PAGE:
Amazing Thai Cuisine
When one Thai restaurant falls, another takes its place. Or so it goes in Sea-Town. Pawinee Thai became the auspiciously titled Amazing Thai Cuisine under new owners, but in this case it was definitely an improvement, rather than a replacement. I was feeling lazy one day and called Pawinee for delivery. Amazing Thai answered, but all I heard was "Thai." I was a couple of dishes into my order before we both realized what had happened. There I was with no menu and a house full of hungry Thai enthusiasts. But the man on the phone was kind enough to suggest things based on what I had wanted to order and still brought it to my door. He also brought me FIVE menus for some reason. But I'm happy to have them. This menu is huge. It's got all the old standby dishes plus a few surprises like the Puff Omelet, Grilled Salmon, Pineapple Curry and something called Ultimate Fried Rice. It's not the best Thai I've ever had, but it's good enough to be called Amazing. And if I don't have to cook or put on pants, that's good enough for me.



Posted By:  Gawel Feliga
Photo:  Gawel Feliga

Burger & Kabob Hut
McDookie's and Crack in the Box make you gag, but you're still fiending for a burger. Something with maybe a touch more flavor and originality. Burger Hut has some interesting offerings. Mind you, this is not a gourmet-burger joint, whatever that means. The place is still greasy and your fries still come in a basket lined with checkered wax paper. But the ingredients of some items on the menu may surprise. Mushrooms, pineapple, veggie burgers... I had a hawaiian burger. Though filling and tasty, it was a bit heavy on the sauce, and much too sweet. Left me feeling a bit uneasy some time after, as well. Hard to say if it was the burger or the full basket of greasy fries that caused it, but I'd still recommend this place over a chain any day. There's no dollar-menu here, of course, unless you want a tiny soda. But when was the last time you had anything resembling real food for a buck or less? Honestly.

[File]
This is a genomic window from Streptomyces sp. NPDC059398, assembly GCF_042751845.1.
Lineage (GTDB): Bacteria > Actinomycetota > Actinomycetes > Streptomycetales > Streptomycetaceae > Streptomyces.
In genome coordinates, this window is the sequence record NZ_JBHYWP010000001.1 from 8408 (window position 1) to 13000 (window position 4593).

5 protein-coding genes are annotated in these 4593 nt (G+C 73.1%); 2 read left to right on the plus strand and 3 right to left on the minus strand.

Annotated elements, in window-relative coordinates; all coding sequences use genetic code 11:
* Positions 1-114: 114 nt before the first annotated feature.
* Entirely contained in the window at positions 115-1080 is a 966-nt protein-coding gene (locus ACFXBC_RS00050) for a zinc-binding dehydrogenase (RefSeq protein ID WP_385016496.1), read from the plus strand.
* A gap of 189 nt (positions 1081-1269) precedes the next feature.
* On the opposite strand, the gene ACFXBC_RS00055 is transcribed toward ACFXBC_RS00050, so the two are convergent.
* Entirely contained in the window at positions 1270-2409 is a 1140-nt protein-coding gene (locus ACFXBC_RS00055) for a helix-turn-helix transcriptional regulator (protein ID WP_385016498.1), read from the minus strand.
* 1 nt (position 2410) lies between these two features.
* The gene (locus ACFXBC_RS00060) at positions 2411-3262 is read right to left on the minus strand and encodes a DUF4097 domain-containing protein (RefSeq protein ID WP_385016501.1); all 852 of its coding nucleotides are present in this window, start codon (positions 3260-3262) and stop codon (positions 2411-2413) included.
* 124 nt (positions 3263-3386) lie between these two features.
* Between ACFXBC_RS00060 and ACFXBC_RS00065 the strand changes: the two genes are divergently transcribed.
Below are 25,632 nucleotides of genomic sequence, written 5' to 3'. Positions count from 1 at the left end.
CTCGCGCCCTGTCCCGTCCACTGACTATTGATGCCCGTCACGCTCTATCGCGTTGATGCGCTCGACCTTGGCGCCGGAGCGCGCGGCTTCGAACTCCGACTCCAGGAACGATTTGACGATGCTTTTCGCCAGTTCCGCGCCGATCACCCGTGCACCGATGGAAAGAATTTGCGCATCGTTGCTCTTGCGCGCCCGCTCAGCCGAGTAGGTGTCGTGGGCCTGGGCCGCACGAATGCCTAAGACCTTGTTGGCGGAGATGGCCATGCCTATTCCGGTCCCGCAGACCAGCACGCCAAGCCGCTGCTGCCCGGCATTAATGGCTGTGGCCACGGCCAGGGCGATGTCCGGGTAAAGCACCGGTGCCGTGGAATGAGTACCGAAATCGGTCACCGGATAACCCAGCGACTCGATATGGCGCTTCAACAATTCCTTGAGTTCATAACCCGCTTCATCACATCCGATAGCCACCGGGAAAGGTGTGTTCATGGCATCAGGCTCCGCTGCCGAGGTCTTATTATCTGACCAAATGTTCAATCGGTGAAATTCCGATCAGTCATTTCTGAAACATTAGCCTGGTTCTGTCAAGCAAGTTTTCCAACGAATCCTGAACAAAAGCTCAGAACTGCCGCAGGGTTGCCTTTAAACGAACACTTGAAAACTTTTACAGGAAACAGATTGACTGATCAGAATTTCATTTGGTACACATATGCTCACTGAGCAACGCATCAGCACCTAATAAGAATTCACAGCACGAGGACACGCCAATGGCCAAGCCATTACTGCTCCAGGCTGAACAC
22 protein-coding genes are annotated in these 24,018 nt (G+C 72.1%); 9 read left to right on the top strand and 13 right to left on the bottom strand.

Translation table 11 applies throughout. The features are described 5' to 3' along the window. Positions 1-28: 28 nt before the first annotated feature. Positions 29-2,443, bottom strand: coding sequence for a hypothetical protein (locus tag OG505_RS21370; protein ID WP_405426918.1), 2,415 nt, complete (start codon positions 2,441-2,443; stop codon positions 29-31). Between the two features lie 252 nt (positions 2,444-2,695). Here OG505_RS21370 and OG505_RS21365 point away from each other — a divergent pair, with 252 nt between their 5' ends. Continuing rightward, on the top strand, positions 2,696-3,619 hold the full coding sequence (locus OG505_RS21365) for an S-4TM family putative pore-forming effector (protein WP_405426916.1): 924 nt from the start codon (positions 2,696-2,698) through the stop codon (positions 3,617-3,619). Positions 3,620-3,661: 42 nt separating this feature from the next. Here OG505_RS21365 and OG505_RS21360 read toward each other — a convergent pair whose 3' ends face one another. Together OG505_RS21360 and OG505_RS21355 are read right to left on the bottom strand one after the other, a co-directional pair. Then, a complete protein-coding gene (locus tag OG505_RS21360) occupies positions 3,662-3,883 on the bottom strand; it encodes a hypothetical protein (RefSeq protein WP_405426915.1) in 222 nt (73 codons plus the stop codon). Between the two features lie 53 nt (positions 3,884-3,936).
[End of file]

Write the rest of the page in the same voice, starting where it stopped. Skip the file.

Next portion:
Posted By:  Gawel Feliga
Photo:  Gawel Feliga

Zao Noodle Bar
Zao rhymes with Kung Pao and this place is just as authentic. Hopefully, that's not high on your priorities list when you step through these doors. You won't see whole ducks hanging from hooks here. The food here is decent and there's a pretty varied selection. But the flavors are a bit muddled and everything seems overdone or somewhat carelessly put together. The Vietnamese-style seared prawns are delicious, but the rest of the dish is too salty and drenched in a heavy sauce, with too many leafy greens making it eventually unappetizing. The ramen noodles with chicken broth are filling but not satisfying. The rice-paper wraps are an OK starter, the curry's alright--and so it goes. Nothing here is overly expensive or modestly portioned, but nothing is close to perfection either. The servers are usually overly friendly and chipper, even if they hate your guts--as you might expect from a chain restaurant. It can get fairly crowded, with a noise level to match, so don't expect and quiet, leisurely meal here. Actually, you're in the U-Village, so don't expect much of anything.